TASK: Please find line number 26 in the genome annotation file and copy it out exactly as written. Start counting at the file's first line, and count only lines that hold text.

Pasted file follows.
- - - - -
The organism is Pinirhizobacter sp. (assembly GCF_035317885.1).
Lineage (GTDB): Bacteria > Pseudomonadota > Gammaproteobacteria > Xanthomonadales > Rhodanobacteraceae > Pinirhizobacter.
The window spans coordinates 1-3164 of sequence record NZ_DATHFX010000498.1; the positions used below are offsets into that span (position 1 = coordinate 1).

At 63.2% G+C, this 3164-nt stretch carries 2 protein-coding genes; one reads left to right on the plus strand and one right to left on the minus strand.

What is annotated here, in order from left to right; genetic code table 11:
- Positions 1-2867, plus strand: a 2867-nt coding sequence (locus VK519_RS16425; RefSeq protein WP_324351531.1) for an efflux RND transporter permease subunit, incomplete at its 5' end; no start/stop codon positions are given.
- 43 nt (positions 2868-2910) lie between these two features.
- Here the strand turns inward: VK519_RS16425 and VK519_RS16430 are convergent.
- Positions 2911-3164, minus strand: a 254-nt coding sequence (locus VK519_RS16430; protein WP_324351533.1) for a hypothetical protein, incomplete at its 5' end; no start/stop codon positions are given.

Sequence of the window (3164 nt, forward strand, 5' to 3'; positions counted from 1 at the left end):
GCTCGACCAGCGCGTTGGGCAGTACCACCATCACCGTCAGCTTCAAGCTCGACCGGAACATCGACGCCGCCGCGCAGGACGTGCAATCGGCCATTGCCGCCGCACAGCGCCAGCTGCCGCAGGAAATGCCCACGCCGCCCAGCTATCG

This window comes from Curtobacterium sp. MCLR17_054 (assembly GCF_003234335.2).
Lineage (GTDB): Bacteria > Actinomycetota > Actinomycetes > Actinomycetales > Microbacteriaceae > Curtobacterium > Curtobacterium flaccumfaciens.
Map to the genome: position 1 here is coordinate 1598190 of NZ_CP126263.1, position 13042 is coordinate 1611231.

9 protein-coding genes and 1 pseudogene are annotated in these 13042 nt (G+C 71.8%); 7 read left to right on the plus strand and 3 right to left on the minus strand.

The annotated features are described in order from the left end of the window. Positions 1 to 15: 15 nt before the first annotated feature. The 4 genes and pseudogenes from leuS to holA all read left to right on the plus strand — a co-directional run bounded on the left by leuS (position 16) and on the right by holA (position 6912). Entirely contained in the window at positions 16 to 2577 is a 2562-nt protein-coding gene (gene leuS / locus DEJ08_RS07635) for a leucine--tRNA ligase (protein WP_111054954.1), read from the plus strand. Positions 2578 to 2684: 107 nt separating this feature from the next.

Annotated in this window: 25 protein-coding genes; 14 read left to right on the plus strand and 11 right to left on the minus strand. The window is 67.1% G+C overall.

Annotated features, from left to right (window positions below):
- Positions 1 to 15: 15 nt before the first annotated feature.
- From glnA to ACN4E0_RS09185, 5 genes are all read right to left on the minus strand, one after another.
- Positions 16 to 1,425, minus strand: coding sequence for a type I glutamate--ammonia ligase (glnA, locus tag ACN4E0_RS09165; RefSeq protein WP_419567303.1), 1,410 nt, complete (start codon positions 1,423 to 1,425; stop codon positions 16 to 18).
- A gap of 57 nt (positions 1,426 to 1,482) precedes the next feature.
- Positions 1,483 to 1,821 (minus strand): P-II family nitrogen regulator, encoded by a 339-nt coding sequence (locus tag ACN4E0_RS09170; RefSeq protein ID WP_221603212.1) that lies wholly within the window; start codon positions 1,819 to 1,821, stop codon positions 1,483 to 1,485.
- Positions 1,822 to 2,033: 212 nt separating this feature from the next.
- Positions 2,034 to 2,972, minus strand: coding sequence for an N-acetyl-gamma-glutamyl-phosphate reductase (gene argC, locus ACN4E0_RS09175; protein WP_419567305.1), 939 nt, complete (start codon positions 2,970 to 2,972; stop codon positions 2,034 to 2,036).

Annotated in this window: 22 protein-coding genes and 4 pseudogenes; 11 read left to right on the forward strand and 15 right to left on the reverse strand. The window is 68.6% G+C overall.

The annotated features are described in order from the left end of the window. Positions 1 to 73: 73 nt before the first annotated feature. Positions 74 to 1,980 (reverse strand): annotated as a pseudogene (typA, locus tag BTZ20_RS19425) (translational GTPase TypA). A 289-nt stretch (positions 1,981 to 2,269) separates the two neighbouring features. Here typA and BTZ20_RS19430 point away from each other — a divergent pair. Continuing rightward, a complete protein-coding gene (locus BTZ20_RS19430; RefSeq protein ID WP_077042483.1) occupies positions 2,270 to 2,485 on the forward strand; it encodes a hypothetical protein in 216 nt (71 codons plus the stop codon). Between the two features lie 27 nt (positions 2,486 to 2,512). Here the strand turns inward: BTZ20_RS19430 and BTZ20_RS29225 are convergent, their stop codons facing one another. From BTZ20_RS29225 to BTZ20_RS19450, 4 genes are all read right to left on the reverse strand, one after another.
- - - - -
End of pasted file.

Annotated in this window: 22 protein-coding genes and 4 pseudogenes; 11 read left to right on the forward strand and 15 right to left on the reverse strand. The window is 68.6% G+C overall.